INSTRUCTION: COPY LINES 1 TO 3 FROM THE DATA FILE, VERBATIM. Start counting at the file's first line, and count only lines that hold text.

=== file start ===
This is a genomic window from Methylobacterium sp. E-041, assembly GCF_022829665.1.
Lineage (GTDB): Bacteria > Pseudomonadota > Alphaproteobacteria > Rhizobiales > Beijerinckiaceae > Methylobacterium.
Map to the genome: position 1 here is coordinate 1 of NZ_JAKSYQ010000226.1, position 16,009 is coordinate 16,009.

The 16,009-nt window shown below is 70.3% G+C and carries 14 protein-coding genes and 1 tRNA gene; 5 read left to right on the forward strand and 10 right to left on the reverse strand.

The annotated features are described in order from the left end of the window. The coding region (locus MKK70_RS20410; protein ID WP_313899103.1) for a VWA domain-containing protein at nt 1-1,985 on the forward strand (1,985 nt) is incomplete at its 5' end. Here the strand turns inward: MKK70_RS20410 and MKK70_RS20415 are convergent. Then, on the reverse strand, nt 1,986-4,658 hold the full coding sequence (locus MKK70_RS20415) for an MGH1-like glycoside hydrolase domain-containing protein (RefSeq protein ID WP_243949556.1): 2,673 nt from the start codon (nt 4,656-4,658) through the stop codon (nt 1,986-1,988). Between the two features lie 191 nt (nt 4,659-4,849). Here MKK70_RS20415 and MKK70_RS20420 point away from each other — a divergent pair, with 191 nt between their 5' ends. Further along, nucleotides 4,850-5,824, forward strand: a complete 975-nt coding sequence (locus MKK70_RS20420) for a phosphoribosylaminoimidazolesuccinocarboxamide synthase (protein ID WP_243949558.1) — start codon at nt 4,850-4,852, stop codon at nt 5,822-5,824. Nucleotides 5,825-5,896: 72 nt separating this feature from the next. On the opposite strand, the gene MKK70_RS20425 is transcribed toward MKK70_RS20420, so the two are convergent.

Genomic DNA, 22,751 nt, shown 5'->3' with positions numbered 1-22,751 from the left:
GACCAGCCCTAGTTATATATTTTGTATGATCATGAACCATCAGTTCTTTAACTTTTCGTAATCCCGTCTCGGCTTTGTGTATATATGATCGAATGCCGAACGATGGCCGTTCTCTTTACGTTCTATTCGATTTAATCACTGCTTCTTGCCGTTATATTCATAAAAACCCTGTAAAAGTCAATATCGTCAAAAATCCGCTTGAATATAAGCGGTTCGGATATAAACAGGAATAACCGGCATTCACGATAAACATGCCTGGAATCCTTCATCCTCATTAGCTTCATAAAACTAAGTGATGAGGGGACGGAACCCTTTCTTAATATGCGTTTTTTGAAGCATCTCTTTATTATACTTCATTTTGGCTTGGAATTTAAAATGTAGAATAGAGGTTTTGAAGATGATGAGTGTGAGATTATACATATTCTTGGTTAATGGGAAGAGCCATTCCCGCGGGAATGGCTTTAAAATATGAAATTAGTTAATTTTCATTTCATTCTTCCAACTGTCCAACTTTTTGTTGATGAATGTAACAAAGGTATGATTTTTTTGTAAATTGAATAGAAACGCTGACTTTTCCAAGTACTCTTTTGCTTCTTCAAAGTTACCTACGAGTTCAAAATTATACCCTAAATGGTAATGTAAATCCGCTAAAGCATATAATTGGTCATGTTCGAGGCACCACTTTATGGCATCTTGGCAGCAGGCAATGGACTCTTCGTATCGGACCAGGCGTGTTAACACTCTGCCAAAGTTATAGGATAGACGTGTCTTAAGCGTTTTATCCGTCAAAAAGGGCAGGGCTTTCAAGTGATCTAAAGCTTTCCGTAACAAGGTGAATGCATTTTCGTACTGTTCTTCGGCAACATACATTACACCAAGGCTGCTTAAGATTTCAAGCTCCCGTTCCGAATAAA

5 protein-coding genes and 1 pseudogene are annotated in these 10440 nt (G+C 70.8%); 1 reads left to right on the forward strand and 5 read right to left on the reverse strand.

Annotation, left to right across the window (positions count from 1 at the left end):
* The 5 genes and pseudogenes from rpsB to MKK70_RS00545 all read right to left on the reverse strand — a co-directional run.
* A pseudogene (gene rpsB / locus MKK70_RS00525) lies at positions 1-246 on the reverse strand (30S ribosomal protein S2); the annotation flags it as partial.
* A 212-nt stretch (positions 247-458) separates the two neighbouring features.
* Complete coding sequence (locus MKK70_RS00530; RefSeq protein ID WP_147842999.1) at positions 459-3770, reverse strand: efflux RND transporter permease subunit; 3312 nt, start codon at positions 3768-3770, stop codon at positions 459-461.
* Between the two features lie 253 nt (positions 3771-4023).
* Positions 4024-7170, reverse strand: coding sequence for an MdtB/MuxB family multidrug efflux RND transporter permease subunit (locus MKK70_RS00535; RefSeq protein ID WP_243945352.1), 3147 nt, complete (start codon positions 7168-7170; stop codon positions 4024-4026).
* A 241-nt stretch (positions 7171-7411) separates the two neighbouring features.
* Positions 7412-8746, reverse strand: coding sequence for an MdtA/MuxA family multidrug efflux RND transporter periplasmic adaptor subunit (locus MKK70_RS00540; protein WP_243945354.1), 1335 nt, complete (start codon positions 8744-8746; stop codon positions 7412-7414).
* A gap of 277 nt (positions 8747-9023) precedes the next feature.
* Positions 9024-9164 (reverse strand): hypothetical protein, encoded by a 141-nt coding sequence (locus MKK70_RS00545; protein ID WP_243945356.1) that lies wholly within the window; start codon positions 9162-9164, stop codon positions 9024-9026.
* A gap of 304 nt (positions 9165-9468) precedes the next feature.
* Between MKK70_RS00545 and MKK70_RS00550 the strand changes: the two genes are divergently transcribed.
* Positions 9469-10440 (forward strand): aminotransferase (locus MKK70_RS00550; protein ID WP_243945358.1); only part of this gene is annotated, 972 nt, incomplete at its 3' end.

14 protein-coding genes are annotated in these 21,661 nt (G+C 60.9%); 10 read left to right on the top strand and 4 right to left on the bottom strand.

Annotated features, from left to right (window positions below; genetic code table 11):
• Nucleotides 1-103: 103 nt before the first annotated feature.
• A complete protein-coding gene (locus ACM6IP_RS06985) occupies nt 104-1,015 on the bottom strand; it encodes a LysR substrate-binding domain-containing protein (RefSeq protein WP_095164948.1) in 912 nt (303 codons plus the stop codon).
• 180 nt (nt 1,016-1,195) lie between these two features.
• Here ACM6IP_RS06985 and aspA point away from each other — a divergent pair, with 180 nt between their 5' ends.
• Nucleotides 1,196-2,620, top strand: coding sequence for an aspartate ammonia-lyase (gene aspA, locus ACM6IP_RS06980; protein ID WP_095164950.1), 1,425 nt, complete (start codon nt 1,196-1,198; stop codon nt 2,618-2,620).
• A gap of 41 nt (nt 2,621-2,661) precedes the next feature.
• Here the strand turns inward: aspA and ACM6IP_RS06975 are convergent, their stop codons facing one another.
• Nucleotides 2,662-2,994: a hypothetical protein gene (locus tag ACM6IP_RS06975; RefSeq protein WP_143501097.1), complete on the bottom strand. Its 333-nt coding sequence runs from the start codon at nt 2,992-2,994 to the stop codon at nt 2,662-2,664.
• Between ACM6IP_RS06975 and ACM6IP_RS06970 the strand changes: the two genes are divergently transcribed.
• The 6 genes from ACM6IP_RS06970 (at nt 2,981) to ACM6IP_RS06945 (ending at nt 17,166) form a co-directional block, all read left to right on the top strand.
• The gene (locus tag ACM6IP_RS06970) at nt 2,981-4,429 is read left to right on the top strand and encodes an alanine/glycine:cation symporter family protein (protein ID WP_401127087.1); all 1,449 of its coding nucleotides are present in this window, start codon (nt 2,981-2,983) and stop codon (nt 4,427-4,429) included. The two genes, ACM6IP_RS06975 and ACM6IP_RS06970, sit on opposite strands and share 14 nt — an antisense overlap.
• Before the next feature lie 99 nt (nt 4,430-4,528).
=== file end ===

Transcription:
This is a genomic window from Methylobacterium sp. E-041, assembly GCF_022829665.1.
Lineage (GTDB): Bacteria > Pseudomonadota > Alphaproteobacteria > Rhizobiales > Beijerinckiaceae > Methylobacterium.
Map to the genome: position 1 here is coordinate 1 of NZ_JAKSYQ010000226.1, position 16,009 is coordinate 16,009.